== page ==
If we use all seat-winning lists in Brazil, we get around 100! That’s because parties appear in different alliances in every state, and so every district-list that wins a seat gets counted as a separate party. If we use the E^.75 standard, we are down to no parties! Not good. (By way of comparison, counts based on national reports of election results would yield 18 to 22 parties in recent Brazilian elections. But these counts include the component parties, not accounting for the various state-level alliance lists in which most of the seats are won. So really they are counting something different, and it is not clear which is correct. A similar situation arises in Finland, albeit less drastically. See the note and links at the bottom of the table.)
Somewhat more practically, take the case of India in 1999. Counting all seat-winners gives us 44, which is rather absurd. But as soon as we drop all those who ran only in the district where they won, we are down to 31. That is valuable information because it tells us that several of these “parties” have no plausible impact on the national party system (unless of course their one seat becomes pivotal in the assembly). If we cut it to E^.5, we are left with 15. Still a lot of parties, but it really underscores how many of these parties have only a token presence in vote-earning outside the places they win. Even at E^.75, the Indian count seems reasonable as a rough approximation of “national” partes (5). The other cutoffs clearly bite too hard. (In India, knowing only the electoral system, we would expect around five parties, because the seat product (543) raised to 1/4 gives us 4.83. We show in Votes from Seats that this formula is very accurate for most elections in a worldwide dataset. We also show that if the many Indian regional parties with seats are counted according to their national alliances, the seat product correctly estimates the effective number of components (alliances rather than parties); I do not know what the raw count of the number of seat-winning alliances is, but about five would be close.)
How about the UK? We start with 11 seat-winners in 2010; dropping those that run only in one district still leaves us with 10. Yes, the UK is pretty fragmented, after the big parties! The square-root standard leaves six, which is probably a reasonable count. (By the seat product, we’d expect 5.) Let’s see, we have Conservatives, Labour, Liberal Democrat, Scottish National, Plaid Cymru, and pick your favorite Northern Ireland party. Even if we go all the way to E^.975, we still have three, which is sensible. If anyone asks me which are the “national” parties in the UK, I will say Conservatives, Labour, and Liberal Democrat. Full stop.
Now look at Spain. Here it is not so helpful, but it again highlights something salient about the country’s politics–just how regional it is. In 2011, we have 24 “parties” winning at least one seat. That is almost one for every two districts (there are 52). Twenty of these remain if we drop those that run only in one district. Clearly E^.975 fails to reflect that there are at the very least two “national” parties in Spain (PP and PSOE); it counts only one. But at E^.9 we get three, which is more like it for pre-2016 elections (and we get 3 also at E^.75). (For whatever it is worth, a count based on the nationwide reporting of parties–for which something like the United Left gets counted as one party–results in 13 seat-winning parties in Spain in 2011.)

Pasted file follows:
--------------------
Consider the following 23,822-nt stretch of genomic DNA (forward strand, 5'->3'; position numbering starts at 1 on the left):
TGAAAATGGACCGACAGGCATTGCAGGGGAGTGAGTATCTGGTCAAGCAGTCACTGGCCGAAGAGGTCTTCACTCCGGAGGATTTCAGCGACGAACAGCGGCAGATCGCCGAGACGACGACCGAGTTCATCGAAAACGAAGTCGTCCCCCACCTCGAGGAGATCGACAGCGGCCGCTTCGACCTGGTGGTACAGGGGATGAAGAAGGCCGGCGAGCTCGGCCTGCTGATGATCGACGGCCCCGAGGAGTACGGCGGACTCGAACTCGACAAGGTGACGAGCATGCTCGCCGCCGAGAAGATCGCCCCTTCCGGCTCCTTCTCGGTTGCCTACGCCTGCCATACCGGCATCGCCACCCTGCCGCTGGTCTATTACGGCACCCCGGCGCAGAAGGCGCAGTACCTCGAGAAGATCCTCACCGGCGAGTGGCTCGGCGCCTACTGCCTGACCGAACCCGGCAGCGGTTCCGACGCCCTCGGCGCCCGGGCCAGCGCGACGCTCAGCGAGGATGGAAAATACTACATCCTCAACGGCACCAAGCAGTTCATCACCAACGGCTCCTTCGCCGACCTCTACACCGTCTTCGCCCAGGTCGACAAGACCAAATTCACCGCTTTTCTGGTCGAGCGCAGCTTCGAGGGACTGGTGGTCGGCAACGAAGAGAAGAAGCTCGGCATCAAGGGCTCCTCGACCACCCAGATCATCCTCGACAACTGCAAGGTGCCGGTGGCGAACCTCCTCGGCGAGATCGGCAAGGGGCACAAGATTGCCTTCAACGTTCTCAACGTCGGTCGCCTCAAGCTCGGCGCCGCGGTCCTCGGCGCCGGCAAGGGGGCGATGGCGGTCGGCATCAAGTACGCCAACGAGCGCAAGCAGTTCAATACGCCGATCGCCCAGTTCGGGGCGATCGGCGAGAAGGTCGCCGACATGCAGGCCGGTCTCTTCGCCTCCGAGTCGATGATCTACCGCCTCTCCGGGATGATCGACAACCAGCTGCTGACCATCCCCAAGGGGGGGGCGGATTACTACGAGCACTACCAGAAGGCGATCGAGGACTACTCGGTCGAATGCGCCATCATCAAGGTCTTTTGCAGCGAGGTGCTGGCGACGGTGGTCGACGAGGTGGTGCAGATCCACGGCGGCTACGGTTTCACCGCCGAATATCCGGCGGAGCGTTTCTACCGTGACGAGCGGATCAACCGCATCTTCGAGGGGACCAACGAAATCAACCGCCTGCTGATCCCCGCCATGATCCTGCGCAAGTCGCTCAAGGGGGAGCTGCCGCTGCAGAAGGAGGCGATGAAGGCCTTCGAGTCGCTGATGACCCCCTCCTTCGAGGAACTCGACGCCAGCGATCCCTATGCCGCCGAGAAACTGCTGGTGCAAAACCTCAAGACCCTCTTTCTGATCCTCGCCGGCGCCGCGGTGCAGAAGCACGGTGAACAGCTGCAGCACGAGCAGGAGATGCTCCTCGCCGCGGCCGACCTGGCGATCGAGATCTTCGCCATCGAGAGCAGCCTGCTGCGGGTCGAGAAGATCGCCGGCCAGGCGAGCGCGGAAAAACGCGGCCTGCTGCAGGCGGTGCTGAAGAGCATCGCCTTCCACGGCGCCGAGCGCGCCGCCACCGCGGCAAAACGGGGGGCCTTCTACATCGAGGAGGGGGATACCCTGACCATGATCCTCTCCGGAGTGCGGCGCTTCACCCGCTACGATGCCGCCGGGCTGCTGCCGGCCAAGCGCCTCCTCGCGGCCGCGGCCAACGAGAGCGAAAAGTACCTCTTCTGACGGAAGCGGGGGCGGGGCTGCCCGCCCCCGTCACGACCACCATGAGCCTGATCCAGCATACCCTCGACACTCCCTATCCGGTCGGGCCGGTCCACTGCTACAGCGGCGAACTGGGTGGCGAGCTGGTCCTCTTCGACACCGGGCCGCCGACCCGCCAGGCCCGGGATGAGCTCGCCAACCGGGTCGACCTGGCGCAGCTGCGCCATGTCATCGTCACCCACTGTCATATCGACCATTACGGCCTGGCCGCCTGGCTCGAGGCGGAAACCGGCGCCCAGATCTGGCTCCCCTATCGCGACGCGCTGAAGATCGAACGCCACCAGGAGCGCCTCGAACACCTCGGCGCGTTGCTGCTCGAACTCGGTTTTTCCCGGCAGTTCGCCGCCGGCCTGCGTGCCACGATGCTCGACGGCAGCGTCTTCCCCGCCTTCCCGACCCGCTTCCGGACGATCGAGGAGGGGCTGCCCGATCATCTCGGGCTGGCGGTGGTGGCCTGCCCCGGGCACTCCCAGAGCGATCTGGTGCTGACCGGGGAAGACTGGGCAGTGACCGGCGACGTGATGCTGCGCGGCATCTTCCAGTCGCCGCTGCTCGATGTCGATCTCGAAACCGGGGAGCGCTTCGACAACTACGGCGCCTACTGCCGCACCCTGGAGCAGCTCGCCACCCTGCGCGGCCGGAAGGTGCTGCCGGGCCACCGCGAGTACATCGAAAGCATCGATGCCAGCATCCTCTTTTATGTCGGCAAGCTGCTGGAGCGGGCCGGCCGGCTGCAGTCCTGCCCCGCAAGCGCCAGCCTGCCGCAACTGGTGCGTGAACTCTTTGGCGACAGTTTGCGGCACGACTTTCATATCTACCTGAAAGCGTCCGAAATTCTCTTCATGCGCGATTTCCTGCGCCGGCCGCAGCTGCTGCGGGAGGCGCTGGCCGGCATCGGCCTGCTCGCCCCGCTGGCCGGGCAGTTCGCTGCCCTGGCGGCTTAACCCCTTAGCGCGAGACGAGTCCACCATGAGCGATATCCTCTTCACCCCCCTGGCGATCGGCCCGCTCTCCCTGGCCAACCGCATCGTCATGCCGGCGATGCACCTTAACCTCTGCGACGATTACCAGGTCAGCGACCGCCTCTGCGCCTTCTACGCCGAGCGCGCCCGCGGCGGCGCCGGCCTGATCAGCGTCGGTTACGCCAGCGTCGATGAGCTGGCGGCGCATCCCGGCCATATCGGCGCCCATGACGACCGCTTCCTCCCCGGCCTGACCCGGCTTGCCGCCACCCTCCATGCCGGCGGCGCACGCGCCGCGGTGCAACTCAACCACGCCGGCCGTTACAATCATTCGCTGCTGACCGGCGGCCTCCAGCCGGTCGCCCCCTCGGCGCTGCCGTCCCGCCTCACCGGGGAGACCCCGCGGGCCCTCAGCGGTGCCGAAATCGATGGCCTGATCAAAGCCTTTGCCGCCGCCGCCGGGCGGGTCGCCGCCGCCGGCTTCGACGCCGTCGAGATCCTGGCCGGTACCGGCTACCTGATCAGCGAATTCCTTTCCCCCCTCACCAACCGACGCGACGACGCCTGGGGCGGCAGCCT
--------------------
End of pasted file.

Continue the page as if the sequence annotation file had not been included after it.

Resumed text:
The table also includes counts of how many parties run, whether or not they win, at the various standards other than the rather useless one of anyone appearing on a ballot or getting a vote. Check out Albania! Even the US sometimes has more than ten parties running in 21 or more districts and Canada has a similar number running in 17 or more.
The bottom line is that counting parties is less straightforward than it might seem. If we need a relatively raw count, rather than the effective number (or some other index) then we need some standard of what “counts” as a party. It may not be every one that has one seat, just like it surely is not every one that appears on a ballot or wins a vote. Different standards might be useful for different purposes, but one needs to be careful so as not to pick a standard because it gives the count one wants. That is, there needs to be a scientific purpose behind the selected standard.
|Country||Year||E (no. districts)||no. seat-winners||no. seat-winners running E>1||no. seat-winners running E^.5||no. seat-winners running E^.75||no. seat-winners running E^.9||no. seat-winners running E^.975||no. running in E^.5 districts||no. running in E^.75 districts||no. running in E^.9 districts||no. running in E^.975 districts|
Note: There a country has “_a” after its name it indicates that the counts are based on alliance lists, not the individual parties that comprise the list. I have discussed this issue before (e.g., on Brazil, Chile and in a comparison of Brazil and Finland.
Data source: This information is all extracted from the Belden and Shugart dataset acknowledged in Votes from Seats. Much of the original data comes from the Constituency Level Electoral Archive, although some of it we collected ourselves.